Business Valuation Articles
Posted by William P. Allen on May 12, 2020
Limited liability companies (LLCs) sometimes offer a unique form of equity-based compensation known as “profits interests,” but these awards don’t convey the full rights of ownership. It’s important to understand the specific terms of an award and how a unit’s terms and conditions affect the method of valuation.
Posted by Douglas Sosnowski on May 04, 2020
When valuing a business, experts must put themselves in the shoes of hypothetical buyers and sellers and consider only what was “known or knowable” on the valuation date. In a recent U.S. District Court case, the estate filed a tax return based on the exchange price of bank stock before the company disclosed a devastating fraud scam.
Posted by William P. Allen on May 04, 2020
The U.S. Tax Court recently ruled that a tax-free merger of two family-owned manufacturing businesses resulted in a taxable gift to the sons because the parents undervalued their company. On appeal, Cavallaro was remanded to the court to allow the taxpayers to prove that the tax deficiency was based on an “arbitrary and excessive” valuation performed by the IRS expert.
Posted by Douglas Sosnowski on April 28, 2020
In mergers and acquisitions (M&As), it’s often said that the combined entity is more valuable than the sum of its parts. The reason is related to a concept known as “synergies,” which are benefits to a specific strategic buyer.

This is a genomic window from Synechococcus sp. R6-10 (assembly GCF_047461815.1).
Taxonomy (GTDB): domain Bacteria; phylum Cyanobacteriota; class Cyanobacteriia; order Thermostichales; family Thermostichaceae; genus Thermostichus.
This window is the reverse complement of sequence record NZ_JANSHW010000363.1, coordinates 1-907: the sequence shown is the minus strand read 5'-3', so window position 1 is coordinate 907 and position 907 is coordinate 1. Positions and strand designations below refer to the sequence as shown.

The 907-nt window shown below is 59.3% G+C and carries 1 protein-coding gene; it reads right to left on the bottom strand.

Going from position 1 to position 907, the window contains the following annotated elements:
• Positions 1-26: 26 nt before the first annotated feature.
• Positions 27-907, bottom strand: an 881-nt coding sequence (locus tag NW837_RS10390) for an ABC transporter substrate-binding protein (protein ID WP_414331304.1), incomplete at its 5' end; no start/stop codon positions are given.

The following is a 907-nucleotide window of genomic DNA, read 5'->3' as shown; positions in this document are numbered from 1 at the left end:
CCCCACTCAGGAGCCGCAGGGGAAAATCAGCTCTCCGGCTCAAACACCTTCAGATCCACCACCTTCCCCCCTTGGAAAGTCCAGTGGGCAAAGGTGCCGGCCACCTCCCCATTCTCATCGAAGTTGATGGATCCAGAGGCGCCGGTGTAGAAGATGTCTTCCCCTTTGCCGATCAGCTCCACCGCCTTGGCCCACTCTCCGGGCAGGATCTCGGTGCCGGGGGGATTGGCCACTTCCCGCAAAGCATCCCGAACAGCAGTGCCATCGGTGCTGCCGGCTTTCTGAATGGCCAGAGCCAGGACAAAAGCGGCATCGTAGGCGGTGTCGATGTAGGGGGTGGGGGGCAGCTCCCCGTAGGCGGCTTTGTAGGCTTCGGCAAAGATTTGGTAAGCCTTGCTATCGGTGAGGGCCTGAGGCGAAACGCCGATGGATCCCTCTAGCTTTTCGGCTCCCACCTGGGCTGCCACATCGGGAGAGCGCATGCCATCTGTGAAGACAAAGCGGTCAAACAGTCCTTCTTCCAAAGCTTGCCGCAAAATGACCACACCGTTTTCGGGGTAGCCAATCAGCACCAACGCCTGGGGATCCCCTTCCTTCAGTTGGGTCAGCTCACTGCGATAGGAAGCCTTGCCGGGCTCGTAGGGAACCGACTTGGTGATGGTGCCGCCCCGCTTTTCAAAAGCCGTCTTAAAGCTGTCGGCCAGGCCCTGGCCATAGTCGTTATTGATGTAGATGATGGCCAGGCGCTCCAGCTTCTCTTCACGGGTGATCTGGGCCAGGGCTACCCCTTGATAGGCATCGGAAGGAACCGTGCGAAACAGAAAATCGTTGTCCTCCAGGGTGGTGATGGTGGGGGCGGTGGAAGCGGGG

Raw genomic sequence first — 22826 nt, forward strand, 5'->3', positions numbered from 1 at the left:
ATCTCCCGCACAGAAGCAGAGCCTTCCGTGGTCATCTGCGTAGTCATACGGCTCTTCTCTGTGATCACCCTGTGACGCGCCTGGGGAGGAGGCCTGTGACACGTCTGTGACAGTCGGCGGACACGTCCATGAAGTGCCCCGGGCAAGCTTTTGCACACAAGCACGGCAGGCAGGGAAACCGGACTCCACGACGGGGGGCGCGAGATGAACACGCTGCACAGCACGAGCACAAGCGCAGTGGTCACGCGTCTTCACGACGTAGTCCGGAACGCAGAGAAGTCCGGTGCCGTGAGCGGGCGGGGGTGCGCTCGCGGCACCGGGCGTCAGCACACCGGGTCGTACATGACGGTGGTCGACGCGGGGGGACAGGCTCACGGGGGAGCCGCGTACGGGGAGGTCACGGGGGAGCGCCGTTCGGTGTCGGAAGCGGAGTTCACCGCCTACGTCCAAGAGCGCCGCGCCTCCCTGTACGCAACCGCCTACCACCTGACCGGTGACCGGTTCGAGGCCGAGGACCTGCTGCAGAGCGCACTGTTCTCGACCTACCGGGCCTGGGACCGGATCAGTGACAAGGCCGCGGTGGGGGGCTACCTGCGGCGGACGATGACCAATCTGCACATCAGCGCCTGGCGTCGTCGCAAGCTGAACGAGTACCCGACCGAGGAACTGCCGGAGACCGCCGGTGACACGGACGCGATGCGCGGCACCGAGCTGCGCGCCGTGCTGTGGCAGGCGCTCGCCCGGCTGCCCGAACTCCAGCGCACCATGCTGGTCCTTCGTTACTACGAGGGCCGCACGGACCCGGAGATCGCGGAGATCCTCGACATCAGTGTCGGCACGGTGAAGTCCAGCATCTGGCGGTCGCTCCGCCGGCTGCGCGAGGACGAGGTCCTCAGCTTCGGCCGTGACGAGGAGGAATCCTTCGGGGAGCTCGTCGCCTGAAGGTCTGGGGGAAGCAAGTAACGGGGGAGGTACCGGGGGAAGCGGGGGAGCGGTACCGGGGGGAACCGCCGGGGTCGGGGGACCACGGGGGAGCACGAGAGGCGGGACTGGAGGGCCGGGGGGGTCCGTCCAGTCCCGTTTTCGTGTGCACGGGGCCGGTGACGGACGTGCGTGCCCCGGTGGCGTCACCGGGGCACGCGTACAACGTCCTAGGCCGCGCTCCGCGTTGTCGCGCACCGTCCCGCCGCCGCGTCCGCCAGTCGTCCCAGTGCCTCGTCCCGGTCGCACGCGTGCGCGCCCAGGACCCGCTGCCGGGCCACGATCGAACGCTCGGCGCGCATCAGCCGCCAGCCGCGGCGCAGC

Posted by Louis Cercone, Jr. on April 14, 2020
The treatment of business goodwill in divorce cases varies from state to state. Courts in more than half of the states, including Florida, make an important distinction between personal and enterprise goodwill.
Posted by Douglas Sosnowski on March 02, 2020
Equity-based compensation can help businesses attract and retain qualified employees. Limited liability companies (LLCs) can issue a special kind of equity-based compensation known as a “profits interest,” however, a business valuation professional is essential to determine the value of these ownership interests for tax and accounting purposes.
Posted by William P. Allen on February 18, 2020
When valuing a business interest for federal transfer tax purposes, it's usually taboo to consider events that happen after the valuation date. But there are two important exceptions to this general rule: 1) subsequent events that are “reasonably foreseeable,” and 2) unforeseeable subsequent events that provide an “indication” of value.
Posted by William P. Allen on January 21, 2020
The purpose of a buy-sell agreement is to ensure a smooth transfer of ownership and avoid disputes over the buyout price when an owner dies or leaves the business.
Posted by Douglas Sosnowski on January 07, 2020
The U.S. Tax Court addressed several key business valuation issues in a recent gift tax case.